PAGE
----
In 2006, the partners of North Street Design were part of the winning team in the Urban Voids Competition. By combining two of Philadelphia’s civic problems – land vacancy and combined sewer overflow, the project team proposed a solution: using vacant land to create a network of stormwater parks that would alleviate the city’s hydrologic problems while generating new growth and development. The project is now a master planning and feasibility study in conjunction with the Philadelphia Water Department and Drexel University.
The Urban Voids Competition was organized by New York’s Van Alen Institute and the Philadelphia City Parks Association. By assigning a hypothetical site, the competition brief asked for a long-term vision for transforming Philadelphia’s vacant land from an obstacle into an asset. Here are a number of the Competition Boards submitted by North Street Design www.northstreetdesign.com & Charles Loomis and Chariss McAfee www.loomismcafee.com.
Phase I Competition Board
The first phase of the competition asked participants to address the city as a whole. While conducting background research, the team discovered that a network of streams once traversed the entire landscape of Philadelphia. During the 19th century, most of these streams were diverted underground into culverts and transformed into combined sewers to hold both rainwater and raw sewage. The original Waterwork proposal called for the stream flow to be daylighted, with the idea that the presence of water would help define place, and thereby spur neighborhood revitalization.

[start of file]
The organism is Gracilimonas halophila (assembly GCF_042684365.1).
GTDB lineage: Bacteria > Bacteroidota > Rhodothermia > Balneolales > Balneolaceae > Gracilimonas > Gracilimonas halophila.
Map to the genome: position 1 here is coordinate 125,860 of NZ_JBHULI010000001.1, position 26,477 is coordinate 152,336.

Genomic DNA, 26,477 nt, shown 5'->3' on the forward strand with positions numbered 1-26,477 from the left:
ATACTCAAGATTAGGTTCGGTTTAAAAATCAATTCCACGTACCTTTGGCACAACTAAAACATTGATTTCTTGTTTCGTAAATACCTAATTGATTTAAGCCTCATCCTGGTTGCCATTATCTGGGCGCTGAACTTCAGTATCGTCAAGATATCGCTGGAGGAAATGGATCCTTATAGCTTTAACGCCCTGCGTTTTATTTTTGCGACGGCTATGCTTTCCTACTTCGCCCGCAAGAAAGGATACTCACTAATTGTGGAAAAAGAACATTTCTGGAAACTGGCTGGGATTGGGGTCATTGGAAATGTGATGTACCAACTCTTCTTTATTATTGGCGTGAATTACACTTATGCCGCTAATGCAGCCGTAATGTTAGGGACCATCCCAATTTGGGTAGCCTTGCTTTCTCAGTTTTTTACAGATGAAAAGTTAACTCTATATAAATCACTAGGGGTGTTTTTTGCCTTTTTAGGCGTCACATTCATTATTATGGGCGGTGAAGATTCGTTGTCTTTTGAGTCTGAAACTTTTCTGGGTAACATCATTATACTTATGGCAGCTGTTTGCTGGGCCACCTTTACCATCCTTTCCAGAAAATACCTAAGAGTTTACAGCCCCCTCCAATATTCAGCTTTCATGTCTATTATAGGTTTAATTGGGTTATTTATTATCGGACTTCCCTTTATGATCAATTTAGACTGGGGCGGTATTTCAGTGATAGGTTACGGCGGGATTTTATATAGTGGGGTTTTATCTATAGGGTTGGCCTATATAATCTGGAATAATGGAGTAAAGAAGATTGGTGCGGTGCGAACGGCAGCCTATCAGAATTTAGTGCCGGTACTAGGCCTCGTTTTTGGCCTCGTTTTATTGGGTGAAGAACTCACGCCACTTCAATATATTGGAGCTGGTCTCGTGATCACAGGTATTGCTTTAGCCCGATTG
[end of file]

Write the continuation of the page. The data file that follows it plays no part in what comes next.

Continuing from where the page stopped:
Apart from being picturesque and place-defining, the water in Waterwork would be functional. It would be used for bioremediation purposes to help clean vacant land, which is so often contaminated by debris from building demolition or illegal dumping. Waterwork would create a working landscape within the confines of the urban environment.
Phase II Competition Board
During Phase II of the competition, the team re-focused its efforts on stormwater management. In the City, impervious coverage from building roofs, sidewalks, and streets sends large amounts of polluted water to sewage treatment plants whenever it rains. In large rainstorms, plant capacity is overloaded, and raw sewage is dumped into the Schuylkill and Delaware Rivers. These combined sewer overflows represent a violation of EPA standards. It became clear that dealing with stormwater on the surface could both solve these problems and give people the opportunity to re-engage with the urban hydrologic cycle.
North Street Design is currently part a Pennsylvania DCNR and Philadelphia Water Department-funded feasibility and master planning study that grew out of the Waterwork project. Building upon momentum created by the City’s Greenworks, Green City, Clean Waters, and Green 2015 plans, the study is focused upon how green infrastructure can be embraced by urban neighborhoods.
Text Credits: Juliet Geldi & Gavin Riggall — Partners of North Street Design (www.northstreetdesign.com)